Labor Time for Glazing a Cabinet Door
Right now I'm taking around 8-14 minutes per door (depending on size), using a "no-vinyl" type oil based wiping glaze. Basecoat is MLC Stealth. The doors are standard 5-part doors with the appropriate routed edges for accepting glaze (no ogee, but instead sharp corners for leaving a bead of glaze in).
From the original questioner:
I have used Amazing Glaze before, but I am not the one that gets to make that choice. We are using a color ordered from Conestoga on this particular job, and since Amazing Glaze is a very different substance from the oil-based glaze and may produce a slightly different look, we want to avoid using it here.
On future jobs it's possible we can use it, and I can remind my shop foreman of the product, but I know he's well aware of Amazing Glaze since it's been around for six or eight years. I haven't asked him about it but I'm sure he has a reason for not using it.
As a side note, I've glazed my own personal furniture (bookshelves) using home-made glaze. Any random black or brown pigment powder from places like Artstuf.com mixed with a 15:1 ratio of lacquer thinner and conversion varnish (almost completely lacquer thinner with a touch of solids) makes for a great quick-dry glaze when loaded into an airbrush or small air gun.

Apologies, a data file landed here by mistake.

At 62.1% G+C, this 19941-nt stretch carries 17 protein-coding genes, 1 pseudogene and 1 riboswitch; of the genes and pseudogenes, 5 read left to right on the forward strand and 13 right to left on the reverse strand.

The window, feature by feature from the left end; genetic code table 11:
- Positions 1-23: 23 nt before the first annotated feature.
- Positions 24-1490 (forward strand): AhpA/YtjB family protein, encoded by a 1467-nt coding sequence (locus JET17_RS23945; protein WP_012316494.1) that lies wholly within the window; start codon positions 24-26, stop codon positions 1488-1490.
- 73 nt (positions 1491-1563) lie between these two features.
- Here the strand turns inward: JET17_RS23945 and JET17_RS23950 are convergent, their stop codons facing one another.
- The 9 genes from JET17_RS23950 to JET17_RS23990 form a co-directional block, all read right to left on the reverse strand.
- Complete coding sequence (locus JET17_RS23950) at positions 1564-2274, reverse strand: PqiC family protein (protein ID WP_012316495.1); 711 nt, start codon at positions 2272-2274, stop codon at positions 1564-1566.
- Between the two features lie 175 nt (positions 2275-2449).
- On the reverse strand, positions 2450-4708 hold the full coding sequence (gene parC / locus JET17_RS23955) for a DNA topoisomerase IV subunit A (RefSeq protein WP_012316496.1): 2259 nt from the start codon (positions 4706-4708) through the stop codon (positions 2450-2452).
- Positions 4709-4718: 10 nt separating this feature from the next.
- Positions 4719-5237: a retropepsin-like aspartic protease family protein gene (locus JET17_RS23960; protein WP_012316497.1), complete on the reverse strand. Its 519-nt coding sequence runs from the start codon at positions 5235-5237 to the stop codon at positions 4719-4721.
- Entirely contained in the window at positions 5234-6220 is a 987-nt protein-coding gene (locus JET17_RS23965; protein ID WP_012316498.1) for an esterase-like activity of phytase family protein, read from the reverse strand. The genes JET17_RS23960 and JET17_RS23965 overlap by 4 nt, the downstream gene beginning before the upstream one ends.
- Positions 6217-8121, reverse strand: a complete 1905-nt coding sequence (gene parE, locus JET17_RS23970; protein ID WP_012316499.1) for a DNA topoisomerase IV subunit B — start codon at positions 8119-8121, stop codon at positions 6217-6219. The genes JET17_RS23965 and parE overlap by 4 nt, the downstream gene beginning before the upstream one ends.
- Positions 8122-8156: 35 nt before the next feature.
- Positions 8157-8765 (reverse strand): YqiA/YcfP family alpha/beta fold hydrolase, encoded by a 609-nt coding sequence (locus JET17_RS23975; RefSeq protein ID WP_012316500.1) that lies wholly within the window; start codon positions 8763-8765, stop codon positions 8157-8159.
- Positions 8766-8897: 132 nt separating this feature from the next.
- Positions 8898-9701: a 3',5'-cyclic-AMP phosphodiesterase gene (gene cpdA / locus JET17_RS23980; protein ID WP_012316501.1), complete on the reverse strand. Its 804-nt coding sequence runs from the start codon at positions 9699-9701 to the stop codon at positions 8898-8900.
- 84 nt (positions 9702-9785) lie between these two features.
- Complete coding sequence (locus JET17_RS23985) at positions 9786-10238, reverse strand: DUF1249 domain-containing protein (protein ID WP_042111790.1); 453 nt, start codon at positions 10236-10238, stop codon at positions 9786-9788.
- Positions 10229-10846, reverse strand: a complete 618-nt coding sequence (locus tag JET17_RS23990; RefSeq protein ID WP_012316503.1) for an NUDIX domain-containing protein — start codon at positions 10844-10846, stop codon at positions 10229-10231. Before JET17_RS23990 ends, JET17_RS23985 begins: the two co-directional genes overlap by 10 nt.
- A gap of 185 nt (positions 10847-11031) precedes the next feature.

From contributor Y:
It just depends on the glaze. As to time I make my own and have since the mid-sixties and can adjust it to work on small doors or 4x8' panels, etc. For a straight MS and color glaze your time sounds a little slow but not by much. It depends on how much finessing is needed. My work requires no brush strokes being visible, in other words it has to look like a perfectly uniform toner color with no hint of a brush even being used, so that takes quite a while to achieve the affect. With other techniques where the client wants the brush marks to be evident it takes less time for sure.
On a fairly average job, say 40 doors and drawers I can glaze and seal all in a day no problem. So that should give you some indication of the time. Eight hours equals 480 minutes divided by 40 openings which equals twelve minutes per piece - average.
From the original questioner:
We are doing a uniform color on the glaze, with a bead in all routed corners/edges to give the door a nice framed appearance (the usual glaze look). No brush marks. I have found that if I take a generic squirt bottle (the common kind you buy at finish suppliers), fill it with the glaze, and then plug the tip up 90% with a splinter of wood, you get the perfect glaze pen. So, I glaze the whole door to get the even coloration, and then go around the routed edges and put in a slight bead of glaze, followed by the necessary finger wipe to gently even it out.
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